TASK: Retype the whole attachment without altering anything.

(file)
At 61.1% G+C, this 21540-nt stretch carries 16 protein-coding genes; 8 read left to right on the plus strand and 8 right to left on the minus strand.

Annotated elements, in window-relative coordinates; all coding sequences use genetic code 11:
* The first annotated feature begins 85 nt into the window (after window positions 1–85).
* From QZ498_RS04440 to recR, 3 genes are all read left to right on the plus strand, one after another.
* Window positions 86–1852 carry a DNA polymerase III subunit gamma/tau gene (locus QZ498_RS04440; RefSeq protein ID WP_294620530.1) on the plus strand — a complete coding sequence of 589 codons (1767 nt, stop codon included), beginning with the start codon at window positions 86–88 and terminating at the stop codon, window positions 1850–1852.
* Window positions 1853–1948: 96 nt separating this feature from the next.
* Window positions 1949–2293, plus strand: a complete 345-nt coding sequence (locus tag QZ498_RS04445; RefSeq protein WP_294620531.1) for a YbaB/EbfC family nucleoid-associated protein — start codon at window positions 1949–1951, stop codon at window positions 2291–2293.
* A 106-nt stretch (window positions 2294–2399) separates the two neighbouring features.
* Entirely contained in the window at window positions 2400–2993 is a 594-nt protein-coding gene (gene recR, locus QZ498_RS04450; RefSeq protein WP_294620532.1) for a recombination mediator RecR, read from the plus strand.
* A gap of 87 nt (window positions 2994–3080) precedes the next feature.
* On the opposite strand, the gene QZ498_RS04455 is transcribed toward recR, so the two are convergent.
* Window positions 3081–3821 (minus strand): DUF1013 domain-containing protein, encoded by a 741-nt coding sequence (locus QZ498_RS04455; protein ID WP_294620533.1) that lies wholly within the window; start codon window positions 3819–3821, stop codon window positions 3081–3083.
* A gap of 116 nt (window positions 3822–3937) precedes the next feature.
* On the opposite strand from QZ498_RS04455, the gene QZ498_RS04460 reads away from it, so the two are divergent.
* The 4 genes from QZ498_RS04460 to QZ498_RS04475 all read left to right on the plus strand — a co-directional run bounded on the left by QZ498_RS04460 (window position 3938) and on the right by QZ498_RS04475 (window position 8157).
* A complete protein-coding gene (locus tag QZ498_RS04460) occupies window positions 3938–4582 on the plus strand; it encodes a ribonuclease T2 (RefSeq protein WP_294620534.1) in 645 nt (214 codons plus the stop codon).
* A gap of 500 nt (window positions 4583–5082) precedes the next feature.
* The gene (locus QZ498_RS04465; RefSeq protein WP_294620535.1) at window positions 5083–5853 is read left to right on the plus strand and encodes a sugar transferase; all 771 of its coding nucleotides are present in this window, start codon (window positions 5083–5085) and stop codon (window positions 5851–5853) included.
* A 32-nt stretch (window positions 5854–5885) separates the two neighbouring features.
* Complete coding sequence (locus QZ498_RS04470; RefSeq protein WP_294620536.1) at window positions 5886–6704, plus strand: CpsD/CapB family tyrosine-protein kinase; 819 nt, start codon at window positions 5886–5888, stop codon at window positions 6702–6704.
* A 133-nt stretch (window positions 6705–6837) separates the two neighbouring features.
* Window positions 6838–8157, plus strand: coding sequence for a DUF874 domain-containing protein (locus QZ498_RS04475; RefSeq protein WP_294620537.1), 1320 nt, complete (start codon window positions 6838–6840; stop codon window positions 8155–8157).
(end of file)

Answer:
At 61.1% G+C, this 21540-nt stretch carries 16 protein-coding genes; 8 read left to right on the plus strand and 8 right to left on the minus strand.

Annotated elements, in window-relative coordinates; all coding sequences use genetic code 11:
* The first annotated feature begins 85 nt into the window (after window positions 1–85).
* From QZ498_RS04440 to recR, 3 genes are all read left to right on the plus strand, one after another.
* Window positions 86–1852 carry a DNA polymerase III subunit gamma/tau gene (locus QZ498_RS04440; RefSeq protein ID WP_294620530.1) on the plus strand — a complete coding sequence of 589 codons (1767 nt, stop codon included), beginning with the start codon at window positions 86–88 and terminating at the stop codon, window positions 1850–1852.
* Window positions 1853–1948: 96 nt separating this feature from the next.
* Window positions 1949–2293, plus strand: a complete 345-nt coding sequence (locus tag QZ498_RS04445; RefSeq protein WP_294620531.1) for a YbaB/EbfC family nucleoid-associated protein — start codon at window positions 1949–1951, stop codon at window positions 2291–2293.
* A 106-nt stretch (window positions 2294–2399) separates the two neighbouring features.
* Entirely contained in the window at window positions 2400–2993 is a 594-nt protein-coding gene (gene recR, locus QZ498_RS04450; RefSeq protein WP_294620532.1) for a recombination mediator RecR, read from the plus strand.
* A gap of 87 nt (window positions 2994–3080) precedes the next feature.
* On the opposite strand, the gene QZ498_RS04455 is transcribed toward recR, so the two are convergent.
* Window positions 3081–3821 (minus strand): DUF1013 domain-containing protein, encoded by a 741-nt coding sequence (locus QZ498_RS04455; protein ID WP_294620533.1) that lies wholly within the window; start codon window positions 3819–3821, stop codon window positions 3081–3083.
* A gap of 116 nt (window positions 3822–3937) precedes the next feature.
* On the opposite strand from QZ498_RS04455, the gene QZ498_RS04460 reads away from it, so the two are divergent.
* The 4 genes from QZ498_RS04460 to QZ498_RS04475 all read left to right on the plus strand — a co-directional run bounded on the left by QZ498_RS04460 (window position 3938) and on the right by QZ498_RS04475 (window position 8157).
* A complete protein-coding gene (locus tag QZ498_RS04460) occupies window positions 3938–4582 on the plus strand; it encodes a ribonuclease T2 (RefSeq protein WP_294620534.1) in 645 nt (214 codons plus the stop codon).
* A gap of 500 nt (window positions 4583–5082) precedes the next feature.
* The gene (locus QZ498_RS04465; RefSeq protein WP_294620535.1) at window positions 5083–5853 is read left to right on the plus strand and encodes a sugar transferase; all 771 of its coding nucleotides are present in this window, start codon (window positions 5083–5085) and stop codon (window positions 5851–5853) included.
* A 32-nt stretch (window positions 5854–5885) separates the two neighbouring features.
* Complete coding sequence (locus QZ498_RS04470; RefSeq protein WP_294620536.1) at window positions 5886–6704, plus strand: CpsD/CapB family tyrosine-protein kinase; 819 nt, start codon at window positions 5886–5888, stop codon at window positions 6702–6704.
* A 133-nt stretch (window positions 6705–6837) separates the two neighbouring features.
* Window positions 6838–8157, plus strand: coding sequence for a DUF874 domain-containing protein (locus QZ498_RS04475; RefSeq protein WP_294620537.1), 1320 nt, complete (start codon window positions 6838–6840; stop codon window positions 8155–8157).